Lemma 8. *Under the same condition in Theorem 2, we have the following uniform estimates of the difference :
*

We will give the proof at the end of this section. Once the crucial uniform estimates (34) is obtained, we can obtain the average decay of the difference . In fact, letting in (34), since

then one shows that for (34)

and then letting , we have

Furthermore, employing the Parseval equality and the Hölder inequality, we obtain that for Integrating in time from to yields Together with (37) we derive the desired average decay of the difference between the global solution of the original quasi-geostrophic equation (1) and the weak solution of the perturbed quasi-geostrophic equation (4):

Now it remains to prove Lemma 8.

*Proof of Lemma 8. *For convenience, the three terms of the left hand side of (33) are denoted by , , and , respectively. For , we have

Applying the Fubini theorem, it is not difficult to obtain
and similarly
thus we have for

For we have
which implies .

Hence, combining the above inequalities, one derives the estimates of :

For , employing integrating by parts gives

For , applying the Hölder inequality and the Gagliardo-Nirenberg inequality and (27) gives
where we have used the following estimates:

Similarly, for , it follows that

Plugging the estimates of () into (47) yields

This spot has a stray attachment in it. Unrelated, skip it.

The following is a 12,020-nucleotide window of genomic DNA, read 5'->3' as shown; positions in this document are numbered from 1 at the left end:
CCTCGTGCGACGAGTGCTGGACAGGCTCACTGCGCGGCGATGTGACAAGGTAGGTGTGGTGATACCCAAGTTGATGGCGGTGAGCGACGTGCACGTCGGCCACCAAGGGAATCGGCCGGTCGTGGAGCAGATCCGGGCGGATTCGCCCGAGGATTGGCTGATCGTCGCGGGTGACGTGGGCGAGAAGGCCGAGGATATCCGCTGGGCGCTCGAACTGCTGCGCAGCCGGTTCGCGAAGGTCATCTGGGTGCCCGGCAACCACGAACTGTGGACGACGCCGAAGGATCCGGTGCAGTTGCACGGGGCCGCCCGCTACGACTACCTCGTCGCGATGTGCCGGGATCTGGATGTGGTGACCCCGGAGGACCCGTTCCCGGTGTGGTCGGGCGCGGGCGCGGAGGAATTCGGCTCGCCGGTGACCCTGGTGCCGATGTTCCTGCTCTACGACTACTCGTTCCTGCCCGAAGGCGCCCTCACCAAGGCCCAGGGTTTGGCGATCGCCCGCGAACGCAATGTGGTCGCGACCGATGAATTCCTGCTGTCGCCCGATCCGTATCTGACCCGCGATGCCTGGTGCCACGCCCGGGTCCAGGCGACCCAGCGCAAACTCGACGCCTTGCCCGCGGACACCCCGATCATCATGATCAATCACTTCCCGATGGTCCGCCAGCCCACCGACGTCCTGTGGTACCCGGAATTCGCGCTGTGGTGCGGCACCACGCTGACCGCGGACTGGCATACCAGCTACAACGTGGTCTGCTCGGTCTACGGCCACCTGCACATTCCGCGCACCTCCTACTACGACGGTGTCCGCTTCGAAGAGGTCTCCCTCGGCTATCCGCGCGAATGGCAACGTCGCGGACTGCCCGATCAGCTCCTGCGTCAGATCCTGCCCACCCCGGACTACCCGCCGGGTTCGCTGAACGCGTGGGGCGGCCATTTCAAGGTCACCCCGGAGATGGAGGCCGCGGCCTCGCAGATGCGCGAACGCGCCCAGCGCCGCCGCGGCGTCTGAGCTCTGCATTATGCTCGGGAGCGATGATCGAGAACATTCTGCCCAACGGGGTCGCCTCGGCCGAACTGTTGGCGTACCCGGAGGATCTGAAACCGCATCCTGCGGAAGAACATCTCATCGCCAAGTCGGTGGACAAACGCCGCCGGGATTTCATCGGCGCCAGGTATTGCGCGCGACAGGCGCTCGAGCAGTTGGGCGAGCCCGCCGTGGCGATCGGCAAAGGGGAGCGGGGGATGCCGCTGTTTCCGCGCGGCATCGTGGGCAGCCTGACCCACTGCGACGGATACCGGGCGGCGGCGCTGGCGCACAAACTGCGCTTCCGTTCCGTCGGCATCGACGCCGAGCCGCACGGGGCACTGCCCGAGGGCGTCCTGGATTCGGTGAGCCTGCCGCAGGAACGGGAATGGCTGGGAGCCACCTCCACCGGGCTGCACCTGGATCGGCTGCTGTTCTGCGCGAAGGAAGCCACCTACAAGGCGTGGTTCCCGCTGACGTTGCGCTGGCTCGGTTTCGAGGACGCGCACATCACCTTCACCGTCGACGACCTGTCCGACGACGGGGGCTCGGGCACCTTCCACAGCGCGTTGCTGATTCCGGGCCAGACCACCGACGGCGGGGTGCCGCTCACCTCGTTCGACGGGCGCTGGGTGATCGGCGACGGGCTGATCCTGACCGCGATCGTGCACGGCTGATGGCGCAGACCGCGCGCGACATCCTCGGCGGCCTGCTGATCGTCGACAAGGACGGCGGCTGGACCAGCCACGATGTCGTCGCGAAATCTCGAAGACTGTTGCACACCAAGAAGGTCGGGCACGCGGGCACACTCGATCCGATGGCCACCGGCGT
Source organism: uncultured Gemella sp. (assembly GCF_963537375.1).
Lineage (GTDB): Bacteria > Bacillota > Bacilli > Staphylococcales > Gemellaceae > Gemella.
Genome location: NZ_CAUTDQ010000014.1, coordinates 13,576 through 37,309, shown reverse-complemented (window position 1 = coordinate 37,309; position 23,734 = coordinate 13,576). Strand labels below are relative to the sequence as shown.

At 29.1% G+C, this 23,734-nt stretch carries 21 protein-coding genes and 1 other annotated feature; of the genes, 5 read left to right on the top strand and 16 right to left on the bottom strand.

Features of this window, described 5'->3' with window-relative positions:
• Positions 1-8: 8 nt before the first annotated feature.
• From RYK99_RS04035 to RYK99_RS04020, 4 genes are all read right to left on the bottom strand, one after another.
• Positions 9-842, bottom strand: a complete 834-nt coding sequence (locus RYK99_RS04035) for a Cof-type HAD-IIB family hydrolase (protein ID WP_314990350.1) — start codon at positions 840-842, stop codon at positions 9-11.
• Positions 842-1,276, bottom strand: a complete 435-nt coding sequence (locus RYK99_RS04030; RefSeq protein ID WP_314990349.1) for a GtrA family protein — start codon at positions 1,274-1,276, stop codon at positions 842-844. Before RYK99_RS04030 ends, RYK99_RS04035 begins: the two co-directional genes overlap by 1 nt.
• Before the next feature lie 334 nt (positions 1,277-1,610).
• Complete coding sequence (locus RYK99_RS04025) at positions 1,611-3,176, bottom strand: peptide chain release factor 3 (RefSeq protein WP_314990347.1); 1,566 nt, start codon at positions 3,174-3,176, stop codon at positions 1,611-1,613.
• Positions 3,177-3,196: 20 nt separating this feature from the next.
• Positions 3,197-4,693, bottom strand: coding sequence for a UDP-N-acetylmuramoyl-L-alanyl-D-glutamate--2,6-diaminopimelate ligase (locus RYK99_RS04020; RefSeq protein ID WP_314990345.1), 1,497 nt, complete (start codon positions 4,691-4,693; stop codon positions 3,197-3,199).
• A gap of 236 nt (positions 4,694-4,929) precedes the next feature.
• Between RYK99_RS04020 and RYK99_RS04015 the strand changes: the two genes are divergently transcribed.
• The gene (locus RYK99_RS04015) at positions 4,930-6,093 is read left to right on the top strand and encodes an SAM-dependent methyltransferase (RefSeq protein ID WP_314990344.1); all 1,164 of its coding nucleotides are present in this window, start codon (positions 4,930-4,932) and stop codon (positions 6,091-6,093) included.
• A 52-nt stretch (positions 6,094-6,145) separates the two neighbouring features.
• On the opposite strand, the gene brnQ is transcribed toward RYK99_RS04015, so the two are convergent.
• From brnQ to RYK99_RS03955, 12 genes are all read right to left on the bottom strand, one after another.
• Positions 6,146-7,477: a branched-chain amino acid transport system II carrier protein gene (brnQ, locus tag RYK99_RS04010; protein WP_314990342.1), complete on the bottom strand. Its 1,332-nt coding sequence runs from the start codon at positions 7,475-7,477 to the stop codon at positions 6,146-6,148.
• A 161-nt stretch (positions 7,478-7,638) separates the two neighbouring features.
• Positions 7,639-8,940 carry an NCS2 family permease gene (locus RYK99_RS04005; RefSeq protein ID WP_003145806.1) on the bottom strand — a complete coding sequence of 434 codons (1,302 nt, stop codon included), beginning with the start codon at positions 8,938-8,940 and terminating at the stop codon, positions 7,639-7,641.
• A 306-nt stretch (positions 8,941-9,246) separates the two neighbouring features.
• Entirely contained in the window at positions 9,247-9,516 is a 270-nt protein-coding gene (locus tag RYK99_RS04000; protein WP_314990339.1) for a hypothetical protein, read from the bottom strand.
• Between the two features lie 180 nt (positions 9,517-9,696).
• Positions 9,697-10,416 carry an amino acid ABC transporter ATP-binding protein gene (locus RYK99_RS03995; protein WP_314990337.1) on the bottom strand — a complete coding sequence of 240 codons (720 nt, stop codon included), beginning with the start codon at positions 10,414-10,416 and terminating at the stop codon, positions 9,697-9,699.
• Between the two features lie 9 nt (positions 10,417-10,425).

In order to estimate , thanks to
together with the Hölder inequality and the Young inequality gives that

Inserting (46), (51), and (53) into (33), we obtain
which completes the proof of Lemma 8.

#### 4. Proof of Theorem 2

With the aid of the global estimates and average decay of the difference between the original surface quasi-geostrophic equation (1) and the perturbed surface quasi-geostrophic equation, the proof of stability is straight forward.

The integration of (28) with respect to on the interval gives From the average decay property of in Section 3, the first term of the right hand side of the above inequality tends to zero as . For the second term of the right hand side, we have according to the regular condition on in Theorem 2, the second term also tends to zero as . Hence, we derive the following stability property: which completes the proof of Theorem 2.

#### Acknowledgments

The authors would like to express their sincere thanks to Professor D. Córdoba for the valuable comments and suggestions. This work is partially supported by the NNSF of China (11271019) and the NSF of Anhui Province (11040606M02), and is also financed by the 211 Project of Anhui University (KJTD002B, KJJQ005).